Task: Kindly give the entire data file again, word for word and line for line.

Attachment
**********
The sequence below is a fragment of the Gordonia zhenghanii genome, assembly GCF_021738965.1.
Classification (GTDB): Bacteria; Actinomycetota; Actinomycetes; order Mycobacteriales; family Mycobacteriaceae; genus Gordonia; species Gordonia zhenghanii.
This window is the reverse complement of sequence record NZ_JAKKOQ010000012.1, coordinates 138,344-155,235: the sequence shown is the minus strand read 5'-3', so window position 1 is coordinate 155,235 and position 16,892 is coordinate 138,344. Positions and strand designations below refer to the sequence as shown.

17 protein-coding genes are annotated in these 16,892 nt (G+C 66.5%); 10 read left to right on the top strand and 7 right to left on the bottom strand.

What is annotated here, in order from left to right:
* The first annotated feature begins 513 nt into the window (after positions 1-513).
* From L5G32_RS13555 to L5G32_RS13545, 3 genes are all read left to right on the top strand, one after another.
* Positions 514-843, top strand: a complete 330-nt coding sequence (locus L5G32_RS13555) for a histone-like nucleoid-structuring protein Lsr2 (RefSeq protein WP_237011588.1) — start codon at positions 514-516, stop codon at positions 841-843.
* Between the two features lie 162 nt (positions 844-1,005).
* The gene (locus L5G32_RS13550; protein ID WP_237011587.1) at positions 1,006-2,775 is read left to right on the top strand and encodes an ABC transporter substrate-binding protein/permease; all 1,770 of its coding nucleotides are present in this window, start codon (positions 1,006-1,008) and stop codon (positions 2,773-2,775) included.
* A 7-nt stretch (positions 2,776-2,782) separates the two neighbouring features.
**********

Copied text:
The sequence below is a fragment of the Gordonia zhenghanii genome, assembly GCF_021738965.1.
Classification (GTDB): Bacteria; Actinomycetota; Actinomycetes; order Mycobacteriales; family Mycobacteriaceae; genus Gordonia; species Gordonia zhenghanii.
This window is the reverse complement of sequence record NZ_JAKKOQ010000012.1, coordinates 138,344-155,235: the sequence shown is the minus strand read 5'-3', so window position 1 is coordinate 155,235 and position 16,892 is coordinate 138,344. Positions and strand designations below refer to the sequence as shown.

17 protein-coding genes are annotated in these 16,892 nt (G+C 66.5%); 10 read left to right on the top strand and 7 right to left on the bottom strand.

What is annotated here, in order from left to right:
* The first annotated feature begins 513 nt into the window (after positions 1-513).
* From L5G32_RS13555 to L5G32_RS13545, 3 genes are all read left to right on the top strand, one after another.
* Positions 514-843, top strand: a complete 330-nt coding sequence (locus L5G32_RS13555) for a histone-like nucleoid-structuring protein Lsr2 (RefSeq protein WP_237011588.1) — start codon at positions 514-516, stop codon at positions 841-843.
* Between the two features lie 162 nt (positions 844-1,005).
* The gene (locus L5G32_RS13550; protein ID WP_237011587.1) at positions 1,006-2,775 is read left to right on the top strand and encodes an ABC transporter substrate-binding protein/permease; all 1,770 of its coding nucleotides are present in this window, start codon (positions 1,006-1,008) and stop codon (positions 2,773-2,775) included.
* A 7-nt stretch (positions 2,776-2,782) separates the two neighbouring features.